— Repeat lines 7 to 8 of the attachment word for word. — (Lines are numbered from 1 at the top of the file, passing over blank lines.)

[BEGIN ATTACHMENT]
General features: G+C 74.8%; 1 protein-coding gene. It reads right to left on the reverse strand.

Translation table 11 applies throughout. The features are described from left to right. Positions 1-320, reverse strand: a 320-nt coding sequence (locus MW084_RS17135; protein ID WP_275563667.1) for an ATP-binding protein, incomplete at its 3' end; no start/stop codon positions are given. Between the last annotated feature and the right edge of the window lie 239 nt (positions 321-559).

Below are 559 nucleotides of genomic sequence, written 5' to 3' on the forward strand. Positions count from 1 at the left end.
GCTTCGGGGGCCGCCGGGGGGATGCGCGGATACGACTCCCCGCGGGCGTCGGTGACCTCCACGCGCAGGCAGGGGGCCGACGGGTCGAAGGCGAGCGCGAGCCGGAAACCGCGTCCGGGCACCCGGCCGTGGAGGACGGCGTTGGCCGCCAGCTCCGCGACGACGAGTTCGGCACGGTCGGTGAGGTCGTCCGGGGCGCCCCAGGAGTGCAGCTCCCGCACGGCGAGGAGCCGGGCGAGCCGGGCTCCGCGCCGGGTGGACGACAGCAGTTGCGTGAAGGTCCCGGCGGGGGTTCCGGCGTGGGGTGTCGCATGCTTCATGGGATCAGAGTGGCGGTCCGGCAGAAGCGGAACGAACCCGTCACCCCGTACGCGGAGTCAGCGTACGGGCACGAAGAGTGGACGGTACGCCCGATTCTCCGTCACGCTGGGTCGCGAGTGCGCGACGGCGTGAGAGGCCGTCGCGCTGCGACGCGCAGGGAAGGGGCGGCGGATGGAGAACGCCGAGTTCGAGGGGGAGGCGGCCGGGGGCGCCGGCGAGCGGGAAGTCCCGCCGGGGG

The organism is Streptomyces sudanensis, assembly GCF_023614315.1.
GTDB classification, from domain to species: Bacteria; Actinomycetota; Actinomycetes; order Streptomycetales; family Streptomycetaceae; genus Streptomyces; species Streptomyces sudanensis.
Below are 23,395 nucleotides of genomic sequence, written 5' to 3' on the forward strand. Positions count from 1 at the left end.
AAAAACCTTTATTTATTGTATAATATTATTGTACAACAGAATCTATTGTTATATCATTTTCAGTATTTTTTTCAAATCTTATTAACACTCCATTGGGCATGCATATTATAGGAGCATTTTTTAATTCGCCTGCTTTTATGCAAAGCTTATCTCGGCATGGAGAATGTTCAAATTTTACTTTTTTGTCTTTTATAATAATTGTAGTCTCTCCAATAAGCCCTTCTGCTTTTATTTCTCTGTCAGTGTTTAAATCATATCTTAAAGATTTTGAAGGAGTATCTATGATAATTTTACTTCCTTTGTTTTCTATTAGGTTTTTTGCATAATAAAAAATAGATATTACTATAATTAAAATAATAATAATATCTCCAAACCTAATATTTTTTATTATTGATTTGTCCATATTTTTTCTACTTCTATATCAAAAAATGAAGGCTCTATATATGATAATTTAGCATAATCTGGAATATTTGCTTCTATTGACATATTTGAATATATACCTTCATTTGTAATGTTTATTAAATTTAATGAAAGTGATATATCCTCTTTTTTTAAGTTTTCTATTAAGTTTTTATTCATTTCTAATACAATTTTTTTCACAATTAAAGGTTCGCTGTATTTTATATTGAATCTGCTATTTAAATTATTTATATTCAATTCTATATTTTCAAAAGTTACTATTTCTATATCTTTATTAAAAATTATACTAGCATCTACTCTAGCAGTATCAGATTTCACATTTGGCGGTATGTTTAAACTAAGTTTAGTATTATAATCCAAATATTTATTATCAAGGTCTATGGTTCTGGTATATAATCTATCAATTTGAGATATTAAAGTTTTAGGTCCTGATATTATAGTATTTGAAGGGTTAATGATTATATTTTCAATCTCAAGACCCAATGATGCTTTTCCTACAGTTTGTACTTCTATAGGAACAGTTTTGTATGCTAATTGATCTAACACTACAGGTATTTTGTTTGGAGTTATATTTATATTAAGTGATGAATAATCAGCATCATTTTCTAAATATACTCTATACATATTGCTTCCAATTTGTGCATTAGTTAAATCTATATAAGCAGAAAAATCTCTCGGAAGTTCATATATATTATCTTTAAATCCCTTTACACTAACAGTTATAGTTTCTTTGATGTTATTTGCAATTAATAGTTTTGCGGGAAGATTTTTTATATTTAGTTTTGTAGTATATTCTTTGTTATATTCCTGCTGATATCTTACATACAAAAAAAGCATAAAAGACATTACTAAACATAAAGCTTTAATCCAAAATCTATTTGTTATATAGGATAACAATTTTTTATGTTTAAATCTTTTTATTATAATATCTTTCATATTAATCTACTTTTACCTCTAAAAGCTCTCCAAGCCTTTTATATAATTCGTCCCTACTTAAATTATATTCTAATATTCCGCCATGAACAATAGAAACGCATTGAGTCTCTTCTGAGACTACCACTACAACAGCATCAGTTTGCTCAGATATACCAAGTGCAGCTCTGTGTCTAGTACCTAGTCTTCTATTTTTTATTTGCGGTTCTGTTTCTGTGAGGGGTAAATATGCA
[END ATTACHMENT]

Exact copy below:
Below are 23,395 nucleotides of genomic sequence, written 5' to 3' on the forward strand. Positions count from 1 at the left end.
AAAAACCTTTATTTATTGTATAATATTATTGTACAACAGAATCTATTGTTATATCATTTTCAGTATTTTTTTCAAATCTTATTAACACTCCATTGGGCATGCATATTATAGGAGCATTTTTTAATTCGCCTGCTTTTATGCAAAGCTTATCTCGGCATGGAGAATGTTCAAATTTTACTTTTTTGTCTTTTATAATAATTGTAGTCTCTCCAATAAGCCCTTCTGCTTTTATTTCTCTGTCAGTGTTTAAATCATATCTTAAAGATTTTGAAGGAGTATCTATGATAATTTTACTTCCTTTGTTTTCTATTAGGTTTTTTGCATAATAAAAAATAGATATTACTATAATTAAAATAATAATAATATCTCCAAACCTAATATTTTTTATTATTGATTTGTCCATATTTTTTCTACTTCTATATCAAAAAATGAAGGCTCTATATATGATAATTTAGCATAATCTGGAATATTTGCTTCTATTGACATATTTGAATATATACCTTCATTTGTAATGTTTATTAAATTTAATGAAAGTGATATATCCTCTTTTTTTAAGTTTTCTATTAAGTTTTTATTCATTTCTAATACAATTTTTTTCACAATTAAAGGTTCGCTGTATTTTATATTGAATCTGCTATTTAAATTATTTATATTCAATTCTATATTTTCAAAAGTTACTATTTCTATATCTTTATTAAAAATTATACTAGCATCTACTCTAGCAGTATCAGATTTCACATTTGGCGGTATGTTTAAACTAAGTTTAGTATTATAATCCAAATATTTATTATCAAGGTCTATGGTTCTGGTATATAATCTATCAATTTGAGATATTAAAGTTTTAGGTCCTGATATTATAGTATTTGAAGGGTTAATGATTATATTTTCAATCTCAAGACCCAATGATGCTTTTCCTACAGTTTGTACTTCTATAGGAACAGTTTTGTATGCTAATTGATCTAACACTACAGGTATTTTGTTTGGAGTTATATTTATATTAAGTGATGAATAATCAGCATCATTTTCTAAATATACTCTATACATATTGCTTCCAATTTGTGCATTAGTTAAATCTATATAAGCAGAAAAATCTCTCGGAAGTTCATATATATTATCTTTAAATCCCTTTACACTAACAGTTATAGTTTCTTTGATGTTATTTGCAATTAATAGTTTTGCGGGAAGATTTTTTATATTTAGTTTTGTAGTATATTCTTTGTTATATTCCTGCTGATATCTTACATACAAAAAAAGCATAAAAGACATTACTAAACATAAAGCTTTAATCCAAAATCTATTTGTTATATAGGATAACAATTTTTTATGTTTAAATCTTTTTATTATAATATCTTTCATATTAATCTACTTTTACCTCTAAAAGCTCTCCAAGCCTTTTATATAATTCGTCCCTACTTAAATTATATTCTAATATTCCGCCATGAACAATAGAAACGCATTGAGTCTCTTCTGAGACTACCACTACAACAGCATCAGTTTGCTCAGATATACCAAGTGCAGCTCTGTGTCTAGTACCTAGTCTTCTATTTTTTATTTGCGGTTCTGTTTCTGTGAGGGGTAAATATGCA